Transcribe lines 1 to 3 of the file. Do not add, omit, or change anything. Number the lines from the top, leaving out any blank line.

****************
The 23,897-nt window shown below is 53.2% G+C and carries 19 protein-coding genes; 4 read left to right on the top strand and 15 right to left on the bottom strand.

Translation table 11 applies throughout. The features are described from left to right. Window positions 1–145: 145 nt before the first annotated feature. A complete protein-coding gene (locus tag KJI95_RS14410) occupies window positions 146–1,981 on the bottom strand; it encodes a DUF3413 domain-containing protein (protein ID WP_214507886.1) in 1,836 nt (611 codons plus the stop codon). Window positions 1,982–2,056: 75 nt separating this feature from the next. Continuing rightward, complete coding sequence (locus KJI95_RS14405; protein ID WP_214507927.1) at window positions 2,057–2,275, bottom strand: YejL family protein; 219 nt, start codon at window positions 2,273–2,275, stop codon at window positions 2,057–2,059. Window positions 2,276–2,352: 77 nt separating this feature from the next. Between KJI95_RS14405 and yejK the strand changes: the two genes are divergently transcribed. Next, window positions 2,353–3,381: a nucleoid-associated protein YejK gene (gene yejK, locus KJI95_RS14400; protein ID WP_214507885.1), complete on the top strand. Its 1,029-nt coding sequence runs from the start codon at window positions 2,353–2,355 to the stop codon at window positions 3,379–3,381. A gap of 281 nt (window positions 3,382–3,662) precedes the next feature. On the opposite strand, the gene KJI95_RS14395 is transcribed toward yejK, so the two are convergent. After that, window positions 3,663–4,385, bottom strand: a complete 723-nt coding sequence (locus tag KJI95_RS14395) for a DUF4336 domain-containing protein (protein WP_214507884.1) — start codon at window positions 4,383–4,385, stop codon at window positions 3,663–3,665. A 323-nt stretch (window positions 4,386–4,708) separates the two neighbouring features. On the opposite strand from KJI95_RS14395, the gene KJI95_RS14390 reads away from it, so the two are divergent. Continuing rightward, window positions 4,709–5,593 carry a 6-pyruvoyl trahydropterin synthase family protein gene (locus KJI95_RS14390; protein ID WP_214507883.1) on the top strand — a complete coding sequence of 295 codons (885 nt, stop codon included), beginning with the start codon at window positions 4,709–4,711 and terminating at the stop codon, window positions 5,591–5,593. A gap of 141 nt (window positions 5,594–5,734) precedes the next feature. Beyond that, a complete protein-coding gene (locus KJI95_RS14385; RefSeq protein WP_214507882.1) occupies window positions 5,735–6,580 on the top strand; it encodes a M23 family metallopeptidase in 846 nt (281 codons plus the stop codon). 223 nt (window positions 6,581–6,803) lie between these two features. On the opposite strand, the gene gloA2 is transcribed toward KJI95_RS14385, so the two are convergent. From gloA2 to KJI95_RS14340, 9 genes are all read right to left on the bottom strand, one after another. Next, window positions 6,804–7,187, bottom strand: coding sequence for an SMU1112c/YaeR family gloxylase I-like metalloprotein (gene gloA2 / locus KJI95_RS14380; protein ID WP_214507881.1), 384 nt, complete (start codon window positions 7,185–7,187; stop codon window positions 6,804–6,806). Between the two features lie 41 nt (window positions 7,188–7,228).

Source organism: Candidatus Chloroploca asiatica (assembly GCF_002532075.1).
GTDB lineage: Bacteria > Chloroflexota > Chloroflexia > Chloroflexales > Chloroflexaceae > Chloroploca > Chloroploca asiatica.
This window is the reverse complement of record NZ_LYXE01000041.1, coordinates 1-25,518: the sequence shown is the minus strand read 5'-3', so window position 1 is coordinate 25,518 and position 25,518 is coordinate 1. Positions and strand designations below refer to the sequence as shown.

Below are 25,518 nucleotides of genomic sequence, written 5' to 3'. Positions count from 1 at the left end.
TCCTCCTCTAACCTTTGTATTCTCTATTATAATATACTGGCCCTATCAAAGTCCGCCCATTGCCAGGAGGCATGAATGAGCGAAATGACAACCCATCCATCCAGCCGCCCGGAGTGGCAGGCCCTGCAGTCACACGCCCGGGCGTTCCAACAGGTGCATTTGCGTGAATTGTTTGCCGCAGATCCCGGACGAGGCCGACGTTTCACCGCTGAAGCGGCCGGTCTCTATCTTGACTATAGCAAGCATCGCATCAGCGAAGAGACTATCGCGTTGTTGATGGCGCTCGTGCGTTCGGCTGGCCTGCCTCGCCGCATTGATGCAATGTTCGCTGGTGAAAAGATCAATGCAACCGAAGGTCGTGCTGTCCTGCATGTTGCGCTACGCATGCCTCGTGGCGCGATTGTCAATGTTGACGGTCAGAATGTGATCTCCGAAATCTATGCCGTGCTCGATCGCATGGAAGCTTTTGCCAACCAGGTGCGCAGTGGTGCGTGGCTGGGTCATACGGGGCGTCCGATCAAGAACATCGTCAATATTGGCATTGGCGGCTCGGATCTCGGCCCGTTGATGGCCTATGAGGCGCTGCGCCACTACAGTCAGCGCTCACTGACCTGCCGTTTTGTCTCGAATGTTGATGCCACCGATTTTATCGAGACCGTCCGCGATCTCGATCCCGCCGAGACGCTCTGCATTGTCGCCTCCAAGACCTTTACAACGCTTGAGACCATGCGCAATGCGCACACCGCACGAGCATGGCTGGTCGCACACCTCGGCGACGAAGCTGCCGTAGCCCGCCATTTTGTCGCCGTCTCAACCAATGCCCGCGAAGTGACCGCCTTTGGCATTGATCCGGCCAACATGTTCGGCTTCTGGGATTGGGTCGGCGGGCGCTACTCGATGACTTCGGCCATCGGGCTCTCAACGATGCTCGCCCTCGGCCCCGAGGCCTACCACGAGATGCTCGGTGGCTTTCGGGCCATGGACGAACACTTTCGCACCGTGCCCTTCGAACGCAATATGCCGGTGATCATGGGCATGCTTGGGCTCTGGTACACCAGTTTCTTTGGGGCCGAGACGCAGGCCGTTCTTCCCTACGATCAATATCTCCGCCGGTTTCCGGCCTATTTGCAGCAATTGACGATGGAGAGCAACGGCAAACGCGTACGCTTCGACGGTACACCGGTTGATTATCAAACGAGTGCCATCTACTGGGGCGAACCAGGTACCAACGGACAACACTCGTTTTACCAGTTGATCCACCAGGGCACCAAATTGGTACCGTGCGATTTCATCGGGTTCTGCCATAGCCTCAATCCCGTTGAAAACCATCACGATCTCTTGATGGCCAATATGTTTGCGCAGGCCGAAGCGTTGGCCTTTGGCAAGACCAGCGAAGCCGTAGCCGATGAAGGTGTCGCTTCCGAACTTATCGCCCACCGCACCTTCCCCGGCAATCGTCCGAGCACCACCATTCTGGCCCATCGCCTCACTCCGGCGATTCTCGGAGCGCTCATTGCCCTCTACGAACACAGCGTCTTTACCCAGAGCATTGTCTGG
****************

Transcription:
The 23,897-nt window shown below is 53.2% G+C and carries 19 protein-coding genes; 4 read left to right on the top strand and 15 right to left on the bottom strand.

Translation table 11 applies throughout. The features are described from left to right. Window positions 1–145: 145 nt before the first annotated feature. A complete protein-coding gene (locus tag KJI95_RS14410) occupies window positions 146–1,981 on the bottom strand; it encodes a DUF3413 domain-containing protein (protein ID WP_214507886.1) in 1,836 nt (611 codons plus the stop codon). Window positions 1,982–2,056: 75 nt separating this feature from the next. Continuing rightward, complete coding sequence (locus KJI95_RS14405; protein ID WP_214507927.1) at window positions 2,057–2,275, bottom strand: YejL family protein; 219 nt, start codon at window positions 2,273–2,275, stop codon at window positions 2,057–2,059. Window positions 2,276–2,352: 77 nt separating this feature from the next. Between KJI95_RS14405 and yejK the strand changes: the two genes are divergently transcribed. Next, window positions 2,353–3,381: a nucleoid-associated protein YejK gene (gene yejK, locus KJI95_RS14400; protein ID WP_214507885.1), complete on the top strand. Its 1,029-nt coding sequence runs from the start codon at window positions 2,353–2,355 to the stop codon at window positions 3,379–3,381. A gap of 281 nt (window positions 3,382–3,662) precedes the next feature. On the opposite strand, the gene KJI95_RS14395 is transcribed toward yejK, so the two are convergent. After that, window positions 3,663–4,385, bottom strand: a complete 723-nt coding sequence (locus tag KJI95_RS14395) for a DUF4336 domain-containing protein (protein WP_214507884.1) — start codon at window positions 4,383–4,385, stop codon at window positions 3,663–3,665. A 323-nt stretch (window positions 4,386–4,708) separates the two neighbouring features. On the opposite strand from KJI95_RS14395, the gene KJI95_RS14390 reads away from it, so the two are divergent. Continuing rightward, window positions 4,709–5,593 carry a 6-pyruvoyl trahydropterin synthase family protein gene (locus KJI95_RS14390; protein ID WP_214507883.1) on the top strand — a complete coding sequence of 295 codons (885 nt, stop codon included), beginning with the start codon at window positions 4,709–4,711 and terminating at the stop codon, window positions 5,591–5,593. A gap of 141 nt (window positions 5,594–5,734) precedes the next feature. Beyond that, a complete protein-coding gene (locus KJI95_RS14385; RefSeq protein WP_214507882.1) occupies window positions 5,735–6,580 on the top strand; it encodes a M23 family metallopeptidase in 846 nt (281 codons plus the stop codon). 223 nt (window positions 6,581–6,803) lie between these two features. On the opposite strand, the gene gloA2 is transcribed toward KJI95_RS14385, so the two are convergent. From gloA2 to KJI95_RS14340, 9 genes are all read right to left on the bottom strand, one after another. Next, window positions 6,804–7,187, bottom strand: coding sequence for an SMU1112c/YaeR family gloxylase I-like metalloprotein (gene gloA2 / locus KJI95_RS14380; protein ID WP_214507881.1), 384 nt, complete (start codon window positions 7,185–7,187; stop codon window positions 6,804–6,806). Between the two features lie 41 nt (window positions 7,188–7,228).

Source organism: Candidatus Chloroploca asiatica (assembly GCF_002532075.1).